Uncle Tungsten, by Oliver Sacks

A beautifully written book – part childhood memoir, part history of chemistry.  It is possibly the book that I’ve recommended the most times.

Being Mortal, by Atul Gawande

An essential and thought provoking book by a surgeon, reflecting on the nature and objectives of end of life care.  

Give and Take, by Adam Grant

Of all the books I’ve read on personal effectiveness, this resonated the most – it explains and promotes thoughtful and sustainable generosity in our lives.

How to have a Beautiful Mind, by Edward de Bono

I have friends that are an absolute pleasure to spend time with, and I know people that I just don’t enjoy being around – the biggest quality distinguishing people in the former category is (in my opinion) their beautiful mind.  I read this 12 years ago, and loved it (and really should read it again).  

Blink, by Malcolm Gladwell

This was the first book I read by Gladwell and still my favorite – I love his way of thinking about the quirkiness of human nature, and I frequently find myself retelling his anecdotes.

The One World School House: Education Reimagined, by Salman Khan

Khan is the founder of online education resource Khan Academy, and this book outlines its origins and presents his thoughts about the future of education.  I find it inspiring and thought provoking.

The Audacity of Hope, by Barack Obama

I read this at the start of 2008, when I knew nothing of Obama, and haven’t read a political vision that more closely aligned with my own.  No less inspirational a dream for his inability to realise it in the political landscape of the last decade.

The Righteous Mind: Why good people are divided by politics and religion, by Jonathan Haidt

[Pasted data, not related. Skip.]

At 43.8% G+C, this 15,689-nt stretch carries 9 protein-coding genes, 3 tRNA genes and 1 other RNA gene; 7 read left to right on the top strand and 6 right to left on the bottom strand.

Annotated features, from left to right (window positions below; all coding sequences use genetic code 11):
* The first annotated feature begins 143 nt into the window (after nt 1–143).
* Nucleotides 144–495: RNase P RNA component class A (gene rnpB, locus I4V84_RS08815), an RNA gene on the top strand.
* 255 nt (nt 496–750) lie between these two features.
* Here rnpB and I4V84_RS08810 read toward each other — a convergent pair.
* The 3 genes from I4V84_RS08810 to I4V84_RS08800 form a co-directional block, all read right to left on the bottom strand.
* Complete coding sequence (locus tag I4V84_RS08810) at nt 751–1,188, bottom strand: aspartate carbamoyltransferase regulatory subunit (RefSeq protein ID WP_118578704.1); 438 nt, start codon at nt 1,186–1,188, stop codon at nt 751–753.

This book is essential reading for anyone that wants to make sense of our polarised societies, and to learn to see the good in differing opinions.

Mother Tongue, by Bill Bryson

A insightful and enjoyable survey of the English language, how it has evolved and how it is used and abused.  I have since read a number of other books on the subject, but this is still my favorite.

Down Under, by Bill Bryson

It is always good to know something about your own country, and I learned more about Australia’s history and geography from this book than I ever picked up at school.  Entertaining and insightful.

Red China Blues, by Jan Wong

Jan Wong moved from Canada to Beijing in 1972, a devoted follower of Mao.  This book tells of her time as a student during the Cultural Revolution, and then later returned to China as a journalist in the 1980s.  A unique personal insight into a fascinating period of history.

What’s so Amazing about Grace, by Philip Yancey

I have a complicated relationship with Christianity, ranging from scepticism, frustration, profound respect, and genuine desire for it to be a part of my life.  This book did more than any other to see Christianity’s positive side.